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Childline prepared to help hundreds of young people over festive period

Volunteers and staff at Childline in Northern Ireland are preparing to work over Christmas as children get in touch on issues including sexual abuse
(Image: Photography by Tom Hull. The child pictured is a model.)

Volunteers and staff at Childline in Northern Ireland are preparing to work over Christmas as children get in touch on issues including sexual abuse, family problems, anxiety and suicidal thoughts.

The free and confidential NSPCC-run helpline is open to help children 365 days a year and demand is high across the festive period for the advice provided by its specially-trained counsellors at its 12 bases across the UK.

Across four of the main festive days last year – Christmas Eve, Christmas Day, New Year’s Eve 2016 and New Year’s Day 2017 – Childline across the UK delivered 2,490 counselling sessions, up from 2,353 on the same days the previous year.

Of these counselling sessions, at least 54 in 2016-17 were carried out with children contacting Childline from Northern Ireland. The true figures are likely to be higher with hundreds of children not disclosing their country of origin when contacting counsellors.

Volunteers at Childline’s two bases in Belfast and Foyle will be among those working over the festive period, including on Christmas Day itself.

On Christmas Eve, Christmas Day, New Year’s Eve and New Year’s Day last year volunteers from Belfast and Foyle carried out 444 counselling sessions with children from across the UK, having carried out 312 on the same days in 2014/15.

Children’s mental and emotional health was the most frequently-expressed concern faced by Childline counsellors over the festive period, followed by family relationships and suicidal feelings.

As counsellors prepare to talk to young people in need of support and advice over this year’s festive period the NSPCC is appealing to the public to help them be there for even more children and teenagers who get in touch by phone, text or online.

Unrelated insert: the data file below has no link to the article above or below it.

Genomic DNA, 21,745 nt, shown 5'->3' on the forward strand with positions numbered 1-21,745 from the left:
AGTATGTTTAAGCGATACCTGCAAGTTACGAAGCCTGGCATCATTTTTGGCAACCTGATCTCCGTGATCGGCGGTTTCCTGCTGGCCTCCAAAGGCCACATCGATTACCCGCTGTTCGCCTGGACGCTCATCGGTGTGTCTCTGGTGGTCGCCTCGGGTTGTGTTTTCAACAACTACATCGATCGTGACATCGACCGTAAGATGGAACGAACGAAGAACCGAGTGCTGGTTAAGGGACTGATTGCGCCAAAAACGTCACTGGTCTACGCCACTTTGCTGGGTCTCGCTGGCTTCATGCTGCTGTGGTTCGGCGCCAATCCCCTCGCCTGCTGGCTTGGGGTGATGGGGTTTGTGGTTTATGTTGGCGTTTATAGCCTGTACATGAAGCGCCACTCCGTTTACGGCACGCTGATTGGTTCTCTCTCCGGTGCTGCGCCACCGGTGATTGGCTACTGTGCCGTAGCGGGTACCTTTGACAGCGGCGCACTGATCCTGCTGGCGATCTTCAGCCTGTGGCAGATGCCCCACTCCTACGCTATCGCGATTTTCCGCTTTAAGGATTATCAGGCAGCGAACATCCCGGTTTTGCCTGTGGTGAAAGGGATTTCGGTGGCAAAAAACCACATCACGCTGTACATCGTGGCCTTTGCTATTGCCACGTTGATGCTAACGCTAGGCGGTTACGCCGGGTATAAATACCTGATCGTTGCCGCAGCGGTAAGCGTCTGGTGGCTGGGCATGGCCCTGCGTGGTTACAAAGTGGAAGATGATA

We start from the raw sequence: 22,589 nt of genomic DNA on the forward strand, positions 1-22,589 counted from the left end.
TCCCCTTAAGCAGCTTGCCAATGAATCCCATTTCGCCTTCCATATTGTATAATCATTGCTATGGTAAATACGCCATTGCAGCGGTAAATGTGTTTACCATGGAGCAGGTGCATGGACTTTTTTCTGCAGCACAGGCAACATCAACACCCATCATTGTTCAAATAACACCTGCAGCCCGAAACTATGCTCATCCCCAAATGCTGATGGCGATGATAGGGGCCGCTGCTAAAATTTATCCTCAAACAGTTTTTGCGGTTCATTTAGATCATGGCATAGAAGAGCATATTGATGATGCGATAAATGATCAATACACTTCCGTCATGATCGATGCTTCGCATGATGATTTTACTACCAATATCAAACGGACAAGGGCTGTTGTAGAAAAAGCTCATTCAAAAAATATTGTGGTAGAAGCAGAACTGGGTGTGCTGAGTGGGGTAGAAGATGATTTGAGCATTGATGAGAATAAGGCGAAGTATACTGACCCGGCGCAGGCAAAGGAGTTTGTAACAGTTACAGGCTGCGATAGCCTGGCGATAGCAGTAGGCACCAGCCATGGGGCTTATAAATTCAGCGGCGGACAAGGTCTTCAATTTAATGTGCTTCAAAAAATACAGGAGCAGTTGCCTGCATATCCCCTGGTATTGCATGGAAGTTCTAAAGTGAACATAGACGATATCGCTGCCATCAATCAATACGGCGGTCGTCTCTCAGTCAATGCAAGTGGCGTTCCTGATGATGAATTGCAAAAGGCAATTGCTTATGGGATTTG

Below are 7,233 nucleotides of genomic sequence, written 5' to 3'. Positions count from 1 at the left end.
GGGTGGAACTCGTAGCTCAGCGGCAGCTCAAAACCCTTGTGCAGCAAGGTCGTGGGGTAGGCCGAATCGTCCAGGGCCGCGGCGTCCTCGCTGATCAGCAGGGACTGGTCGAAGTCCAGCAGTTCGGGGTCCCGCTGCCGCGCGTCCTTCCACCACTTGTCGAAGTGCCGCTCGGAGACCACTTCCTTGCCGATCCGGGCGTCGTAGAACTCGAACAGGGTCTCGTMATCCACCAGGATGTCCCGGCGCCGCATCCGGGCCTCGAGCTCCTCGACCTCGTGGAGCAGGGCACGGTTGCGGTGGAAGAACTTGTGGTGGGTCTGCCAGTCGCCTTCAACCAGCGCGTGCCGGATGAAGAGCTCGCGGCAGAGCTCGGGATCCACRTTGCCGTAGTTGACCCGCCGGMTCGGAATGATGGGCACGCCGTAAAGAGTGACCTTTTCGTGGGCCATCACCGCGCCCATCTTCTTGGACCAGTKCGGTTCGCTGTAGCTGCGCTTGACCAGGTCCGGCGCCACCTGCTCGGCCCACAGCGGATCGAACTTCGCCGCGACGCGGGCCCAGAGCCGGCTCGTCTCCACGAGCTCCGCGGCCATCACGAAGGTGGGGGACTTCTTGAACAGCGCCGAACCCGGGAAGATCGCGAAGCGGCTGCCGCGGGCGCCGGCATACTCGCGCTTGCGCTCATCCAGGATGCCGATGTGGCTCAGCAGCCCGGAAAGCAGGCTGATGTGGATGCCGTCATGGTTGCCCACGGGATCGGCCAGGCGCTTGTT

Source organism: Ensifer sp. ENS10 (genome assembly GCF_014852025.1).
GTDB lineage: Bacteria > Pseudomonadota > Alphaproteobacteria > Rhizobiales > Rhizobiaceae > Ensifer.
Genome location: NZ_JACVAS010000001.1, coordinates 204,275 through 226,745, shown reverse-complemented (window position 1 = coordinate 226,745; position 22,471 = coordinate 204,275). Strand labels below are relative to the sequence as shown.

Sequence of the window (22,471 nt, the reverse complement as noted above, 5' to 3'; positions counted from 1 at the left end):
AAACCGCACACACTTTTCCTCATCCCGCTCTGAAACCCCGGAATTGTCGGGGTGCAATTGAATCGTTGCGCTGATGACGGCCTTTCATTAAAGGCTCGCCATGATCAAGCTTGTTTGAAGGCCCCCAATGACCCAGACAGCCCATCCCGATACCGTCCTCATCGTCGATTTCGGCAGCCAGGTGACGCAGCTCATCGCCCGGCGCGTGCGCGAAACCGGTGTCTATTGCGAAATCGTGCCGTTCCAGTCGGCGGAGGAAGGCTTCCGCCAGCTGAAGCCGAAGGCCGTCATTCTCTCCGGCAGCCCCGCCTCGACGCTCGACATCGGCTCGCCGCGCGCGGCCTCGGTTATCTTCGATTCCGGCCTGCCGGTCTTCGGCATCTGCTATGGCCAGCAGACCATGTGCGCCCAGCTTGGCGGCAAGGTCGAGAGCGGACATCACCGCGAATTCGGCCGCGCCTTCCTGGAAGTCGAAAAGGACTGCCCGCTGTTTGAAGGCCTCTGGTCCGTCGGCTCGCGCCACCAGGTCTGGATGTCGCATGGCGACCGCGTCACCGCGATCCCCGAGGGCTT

To ensure as many of these young people as possible are getting the help they need the NSPCC is running its Light Up Christmas for Children appeal. To support the campaign all you have to do is make a small cash donation by sending a simple text message.

A 15-year-old girl who contacted Childline over Christmas 2016 told a counsellor about the sexual abuse she had suffered.

She said: “We had family around today for Christmas dinner and my uncle came. He was being really nice and gave me a present. I gave him a hug to thank him and went upstairs.

“A little while later he came into my room and closed the door. I asked him what he wanted but he pushed me onto the bed and made me do things that I didn’t want to do. I feel so guilty and ashamed – I never want anyone to know.”

Childline founder and President Dame Esther Rantzen said:

“For most children Christmas is a time of happiness, but at Childline we know only too well there are many young people across the UK who find it the darkest and most difficult time of year. They contact Childline to tell us they are spending the holidays surrounded by violence and anger, suffering from abuse and neglect, or wrestling with mental health problems.

“The good news is that while most of the country stops for Christmas, Childline does not. Our fantastic staff and volunteers will be working around the clock – including on Christmas Day itself – helping young people, some of whom will be in desperate need of support and advice.”

Georgina McGlinchey, Service Manager at Childline’s Foyle base, who is working across the festive period, said:

“For many children they won’t have a Christmas or be able to celebrate so my goal is to help them feel that they are not alone. Christmas is as busy for us as any other time of the year and the concerns of children are the same – they are contacting us in their hundreds about mental or emotional health concerns, family relationships, suicidal thoughts, self-harm and sexual abuse.”

Georgina revealed that a lot of young people who contacted Childline, either over the phone or online, also took the time at Christmas to say thanks for the service’s help during the year.

She said: “We receive a lot of calls to Childline also from young people who thank us for supporting them all year round. Those calls are nice to take and we spend some time talking to them about their day.”

To support the NSPCC’s Christmas campaign simply text ‘NSPCC 4’ to 70744 to donate £4, or visit nspcc.org.uk. Text costs include your donation of £4 plus your standard network rate. The NSPCC will receive 100% of your donation.

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